Saudi Prince says Teslas are nice, but he won't race you to buy

Saudi Arabia’s wealth fund may have recently bought a big chunk of Tesla. But the country’s next king doesn’t seem that desirous of its electric cars.

Saudi Crown Prince Mohammed Bin Salman told Bloomberg News that he took a ride in a Tesla with the King of Jordan during a recent visit to Los Angeles. He enjoyed the experience, he said, though he wasn’t anxious to drive the car himself.

Asked whether he was tempted to take the wheel, Prince Mohammed said in an interview that “it didn’t come to my mind.” That said, the Tesla was “really smooth” and there was “no noise. I believe it will be a really promising industry in the future.”

Under the 33-year-old prince, Saudi Arabia has shown keen interest in investing in electric cars through its sovereign wealth fund. The Public Investment Fund (PIF) has built an almost 5% stake in Elon Musk-led Tesla and has agreed to invest more than $1bn (about R15bn) in electric-car startup Lucid Motors.

The prince said these bets don’t contradict the kingdom’s oil interests.

Musk’s controversy

Musk, 47, said in August that the Saudi PIF was interested in helping take Tesla private and publicised their enthusiasm about the idea to justify his claim that he had the “funding secured” to buy out investors at $420 a share.

He’s stoking controversy about the ordeal again this week by attacking short sellers and the US Securities and Exchange Commission, just days after settling the agency’s fraud lawsuit.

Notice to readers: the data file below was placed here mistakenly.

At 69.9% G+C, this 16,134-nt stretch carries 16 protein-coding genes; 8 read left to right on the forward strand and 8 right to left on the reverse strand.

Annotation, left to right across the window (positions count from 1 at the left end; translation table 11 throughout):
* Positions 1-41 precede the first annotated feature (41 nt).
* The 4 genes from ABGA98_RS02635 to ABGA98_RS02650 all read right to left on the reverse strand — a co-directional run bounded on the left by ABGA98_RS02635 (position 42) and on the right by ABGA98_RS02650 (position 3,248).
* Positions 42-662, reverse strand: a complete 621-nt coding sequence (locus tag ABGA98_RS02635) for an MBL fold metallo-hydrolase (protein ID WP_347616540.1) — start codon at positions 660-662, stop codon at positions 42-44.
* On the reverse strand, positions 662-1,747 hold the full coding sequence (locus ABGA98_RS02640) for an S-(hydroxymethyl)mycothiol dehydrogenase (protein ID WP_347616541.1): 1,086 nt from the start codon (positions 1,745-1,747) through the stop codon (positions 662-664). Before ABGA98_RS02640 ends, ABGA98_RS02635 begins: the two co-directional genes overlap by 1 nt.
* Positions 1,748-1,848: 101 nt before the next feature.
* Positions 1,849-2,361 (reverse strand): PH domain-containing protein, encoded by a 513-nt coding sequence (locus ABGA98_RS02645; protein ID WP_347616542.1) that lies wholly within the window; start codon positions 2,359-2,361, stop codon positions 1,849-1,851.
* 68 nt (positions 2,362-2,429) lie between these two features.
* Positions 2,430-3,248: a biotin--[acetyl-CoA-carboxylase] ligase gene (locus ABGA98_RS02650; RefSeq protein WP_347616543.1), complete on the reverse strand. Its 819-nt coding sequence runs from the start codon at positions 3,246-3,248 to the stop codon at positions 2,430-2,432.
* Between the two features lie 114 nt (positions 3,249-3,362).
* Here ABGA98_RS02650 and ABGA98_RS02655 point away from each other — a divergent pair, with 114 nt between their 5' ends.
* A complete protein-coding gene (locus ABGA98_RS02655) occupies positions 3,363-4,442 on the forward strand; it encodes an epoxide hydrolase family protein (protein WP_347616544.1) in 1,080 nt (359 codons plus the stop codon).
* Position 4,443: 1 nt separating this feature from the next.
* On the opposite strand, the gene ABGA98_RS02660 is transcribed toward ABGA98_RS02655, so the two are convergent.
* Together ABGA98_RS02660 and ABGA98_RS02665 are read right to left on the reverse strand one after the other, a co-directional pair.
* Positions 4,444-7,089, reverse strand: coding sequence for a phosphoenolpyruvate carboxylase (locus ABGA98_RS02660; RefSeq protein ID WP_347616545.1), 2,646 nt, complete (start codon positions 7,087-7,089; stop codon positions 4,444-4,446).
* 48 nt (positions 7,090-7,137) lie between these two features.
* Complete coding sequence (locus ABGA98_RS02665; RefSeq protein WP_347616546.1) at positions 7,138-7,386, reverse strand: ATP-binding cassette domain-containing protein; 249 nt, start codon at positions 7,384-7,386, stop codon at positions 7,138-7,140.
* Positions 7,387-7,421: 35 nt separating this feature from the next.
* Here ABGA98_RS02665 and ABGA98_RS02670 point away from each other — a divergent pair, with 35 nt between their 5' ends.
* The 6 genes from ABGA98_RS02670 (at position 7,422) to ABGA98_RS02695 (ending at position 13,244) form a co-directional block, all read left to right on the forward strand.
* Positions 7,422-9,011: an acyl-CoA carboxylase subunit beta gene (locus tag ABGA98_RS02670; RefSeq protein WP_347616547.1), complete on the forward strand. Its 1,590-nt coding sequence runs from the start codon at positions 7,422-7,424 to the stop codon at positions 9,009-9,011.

An August 13 blog post by Musk describing meetings with unnamed PIF officials about taking Tesla private stirred unease among Saudis, people familiar with the matter told Bloomberg in August.

While PIF officials were open to making a significant investment in Musk’s efforts, the fund was only interested in a minority stake, wanting to limit its exposure to a single deal and save resources for other projects, the people said.

‘Maybe tomorrow’

Tesla showrooms probably will open in Saudi Arabia in one or two years, as foreign companies are now allowed to fully own operations they build in the kingdom, Prince Mohammed said.

According to Tesla’s website, the company’s presence is thus far far limited to only two cities in the Arab world: Dubai and Amman, Jordan’s capital.

It’s not clear how many Teslas there are in Saudi Arabia today. By the end of 2017, there were just five electric cars imported into Saudi Arabia, according to a statement from an official at the Saudi Standards, Metrology and Quality Organisation, SASO, in Makkah newspaper.

Prince Mohammed said he hasn’t met Musk and was noncommittal about whether he might order a Tesla for himself. “Maybe not today,” he said. “Maybe tomorrow.”

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